"Have no fear. Can I take the place of God? Even though you meant harm to me, God meant it for good, to achieve his present end, the survival of many people."
Maybe because I happened to be the lector for that daily mass, Joseph's words echo in my brain two weeks after I read them. The reading was from the Christian liturgy for Saturday, September 10, 2021. Like so many Old Testament readings, it feels ideally suited for these chaotic, confounding, and sometimes terrifying days of the twenty-first century.
Joseph was the most powerful man in Egypt next to the Pharaoh, the man to whom the brothers who sold him for twenty pieces of silver came to beg for food. Afraid that Joseph would revenge his attempted murder, the brothers worry. "Suppose Joseph has been nursing a grudge against us now plans to pay us back in full for all the wrong we did him!"
In these fear-filled days, replete with every kind of polarizing threat of wins and losses, Joeseph's reply to his brothers bears repeating. "Even though you meant harm to me, God meant it for good."
How did Joseph find the grace to reply this way?
We tend to think that ours are the worst of days: when compared with earlier times, we believe our politicians to be the most corrupt, our wars to be the most brutal, and our depravities to exceed any of those who came before us. But the Old Testament reveals just the opposite:
"Arrogance and scorn have now grown strong; it is a time of disaster and violent anger."
The speaker is Mattathias in the first book of Maccabees. "King Antiochus decreed to his whole kingdom that "all should be one people, each abandoning his particular customs." The Gentiles conformed to the King's command, and many Israelites were in favor of his religion. They sacrificed to idols and profaned the sabbath."
Taken from the Monday Office of Readings of the Divine Office, the words of the ancient king ring eerily familiar 2300 years later. All should be one people meant forgoing the Law. Letting themselves be defiled with every kind of impurity and abomination so that they might forget the Law and change all their observances."
Antiochus appointed inspectors to assure that all were following Greek customs and declaring obeisance to the Greek gods to Hellenize the land. Including Judah-Israel. The King's inspectors desecrated Altars, burned holy scrolls, and had all observers of the Law executed. Jewish women with circumcised babies were murdered along with their infants. The women were found with their dead infants hanging around their necks.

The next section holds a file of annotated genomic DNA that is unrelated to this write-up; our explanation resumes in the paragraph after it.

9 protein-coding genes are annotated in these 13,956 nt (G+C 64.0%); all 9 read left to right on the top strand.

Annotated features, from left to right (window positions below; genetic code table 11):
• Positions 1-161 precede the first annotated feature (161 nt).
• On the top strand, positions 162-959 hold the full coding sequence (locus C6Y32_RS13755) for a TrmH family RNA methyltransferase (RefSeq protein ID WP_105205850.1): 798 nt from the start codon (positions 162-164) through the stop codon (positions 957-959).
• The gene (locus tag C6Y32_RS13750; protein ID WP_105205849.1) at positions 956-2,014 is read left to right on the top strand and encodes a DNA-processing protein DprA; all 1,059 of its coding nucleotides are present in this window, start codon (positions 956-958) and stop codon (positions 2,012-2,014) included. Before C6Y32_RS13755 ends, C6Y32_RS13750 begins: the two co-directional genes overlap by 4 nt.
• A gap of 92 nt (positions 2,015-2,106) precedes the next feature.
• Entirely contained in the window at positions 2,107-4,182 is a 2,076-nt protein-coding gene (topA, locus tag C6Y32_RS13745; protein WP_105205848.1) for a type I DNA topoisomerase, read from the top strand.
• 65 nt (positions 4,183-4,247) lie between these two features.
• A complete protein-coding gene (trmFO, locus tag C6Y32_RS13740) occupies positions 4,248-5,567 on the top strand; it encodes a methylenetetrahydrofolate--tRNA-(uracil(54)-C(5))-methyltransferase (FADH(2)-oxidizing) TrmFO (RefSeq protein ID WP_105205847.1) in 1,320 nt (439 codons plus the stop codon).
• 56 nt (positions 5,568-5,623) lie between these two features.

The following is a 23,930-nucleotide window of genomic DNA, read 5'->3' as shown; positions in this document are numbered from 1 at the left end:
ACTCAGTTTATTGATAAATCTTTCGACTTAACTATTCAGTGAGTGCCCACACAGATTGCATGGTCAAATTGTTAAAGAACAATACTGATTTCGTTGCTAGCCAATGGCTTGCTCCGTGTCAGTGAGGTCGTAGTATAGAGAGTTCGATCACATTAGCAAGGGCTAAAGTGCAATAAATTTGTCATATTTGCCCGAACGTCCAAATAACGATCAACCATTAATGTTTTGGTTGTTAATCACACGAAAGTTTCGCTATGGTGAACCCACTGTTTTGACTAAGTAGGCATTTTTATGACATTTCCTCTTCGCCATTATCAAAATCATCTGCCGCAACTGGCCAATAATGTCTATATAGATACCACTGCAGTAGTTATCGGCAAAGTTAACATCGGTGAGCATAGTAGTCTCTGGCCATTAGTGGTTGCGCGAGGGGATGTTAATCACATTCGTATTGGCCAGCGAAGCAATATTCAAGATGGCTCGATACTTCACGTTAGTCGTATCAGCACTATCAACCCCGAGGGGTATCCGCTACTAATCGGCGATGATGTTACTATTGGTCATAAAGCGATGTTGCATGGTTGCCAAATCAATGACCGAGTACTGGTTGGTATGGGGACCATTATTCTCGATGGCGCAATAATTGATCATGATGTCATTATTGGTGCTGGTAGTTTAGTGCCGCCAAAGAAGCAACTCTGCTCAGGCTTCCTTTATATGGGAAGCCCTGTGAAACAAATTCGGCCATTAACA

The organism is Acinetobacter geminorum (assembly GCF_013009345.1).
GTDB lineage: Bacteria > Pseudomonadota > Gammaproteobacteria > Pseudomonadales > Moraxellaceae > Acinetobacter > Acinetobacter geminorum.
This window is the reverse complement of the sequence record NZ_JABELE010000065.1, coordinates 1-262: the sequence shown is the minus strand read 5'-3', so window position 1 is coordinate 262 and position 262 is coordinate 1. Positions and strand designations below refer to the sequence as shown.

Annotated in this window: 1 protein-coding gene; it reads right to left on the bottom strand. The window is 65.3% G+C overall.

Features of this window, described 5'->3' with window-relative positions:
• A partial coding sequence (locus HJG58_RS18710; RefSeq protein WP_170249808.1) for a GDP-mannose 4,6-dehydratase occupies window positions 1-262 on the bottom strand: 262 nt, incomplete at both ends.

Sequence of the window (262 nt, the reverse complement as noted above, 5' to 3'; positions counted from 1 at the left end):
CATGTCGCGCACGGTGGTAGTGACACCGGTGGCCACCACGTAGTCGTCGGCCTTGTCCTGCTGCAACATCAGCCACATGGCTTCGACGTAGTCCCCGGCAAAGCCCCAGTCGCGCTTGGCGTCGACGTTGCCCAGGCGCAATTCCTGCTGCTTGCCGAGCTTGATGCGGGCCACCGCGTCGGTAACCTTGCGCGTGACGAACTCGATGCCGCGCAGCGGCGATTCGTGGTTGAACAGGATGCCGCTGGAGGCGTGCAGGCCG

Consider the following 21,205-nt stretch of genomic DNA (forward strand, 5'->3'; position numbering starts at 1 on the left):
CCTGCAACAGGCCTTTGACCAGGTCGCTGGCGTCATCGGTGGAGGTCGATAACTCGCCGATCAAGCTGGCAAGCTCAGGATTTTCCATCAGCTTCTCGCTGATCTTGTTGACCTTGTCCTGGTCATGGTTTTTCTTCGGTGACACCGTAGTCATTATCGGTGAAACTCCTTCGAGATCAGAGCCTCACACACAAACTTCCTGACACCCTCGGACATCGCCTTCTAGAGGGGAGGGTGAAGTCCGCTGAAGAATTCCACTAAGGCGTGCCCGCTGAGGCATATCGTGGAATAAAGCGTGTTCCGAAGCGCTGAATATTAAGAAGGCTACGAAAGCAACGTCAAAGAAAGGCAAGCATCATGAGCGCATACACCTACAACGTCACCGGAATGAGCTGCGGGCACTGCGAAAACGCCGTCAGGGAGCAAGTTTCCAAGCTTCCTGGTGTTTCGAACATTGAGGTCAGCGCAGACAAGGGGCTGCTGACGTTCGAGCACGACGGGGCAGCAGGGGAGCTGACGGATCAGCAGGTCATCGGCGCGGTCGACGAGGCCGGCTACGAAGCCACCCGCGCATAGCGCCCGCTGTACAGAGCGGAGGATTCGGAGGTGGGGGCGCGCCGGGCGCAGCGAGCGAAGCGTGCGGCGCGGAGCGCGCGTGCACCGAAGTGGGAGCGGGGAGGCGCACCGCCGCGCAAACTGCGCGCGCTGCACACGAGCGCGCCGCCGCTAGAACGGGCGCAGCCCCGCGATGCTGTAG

These were the brutal methods used in the third century before the birth of Christ on those refusing to conform with the King's command to walk away from the God of Abraham, Issac and Jacob.
The persecution lasted throughout the life of Mattathias. Finally, he exhorted his sons as he lay dying: "Arrogance and scorn have grown strong; it is a time of disaster and violent anger. Therefore my sons, be zealous for the Law and give your life for the covenant of our fathers."
I find the knowledge that ours is not the worst of times perversely comforting. Where can we turn for help?
Not to the politicians, or the scientists or the experts.
Let's turn to the man who drowned because he looked away, who fell asleep instead of praying, the Apostle who denied Him three times but on whom Christ founded His Church.
Remember Peter's catch?
They'd been out all night and caught nothing. So when Jesus tells him to 'put out your boat into deep water and lower your nets for a catch,' St. Peter replies that they have worked hard all night and caught nothing.'
Why does he then go back out?
Why the immediacy of Peter's added, "But at your command, I will lower the nets..."
It is all too tempting to ascribe Peter's enigmatic answer to what we know now about Peter; he is, after all, a saint. It was Peter to whom God the Father gave the knowledge of Christ as the Messiah.
Let's not hedge here.
Let's trust that our prayers, our sacrifices, and our fasts do matter!
So that when He calls, we can risk, open our mouth, put out into the deep that we will hear.
Be not afraid; from now on, you will be catching men. "
Let's pray with all our hearts, wills and minds, Thy Will Be Done!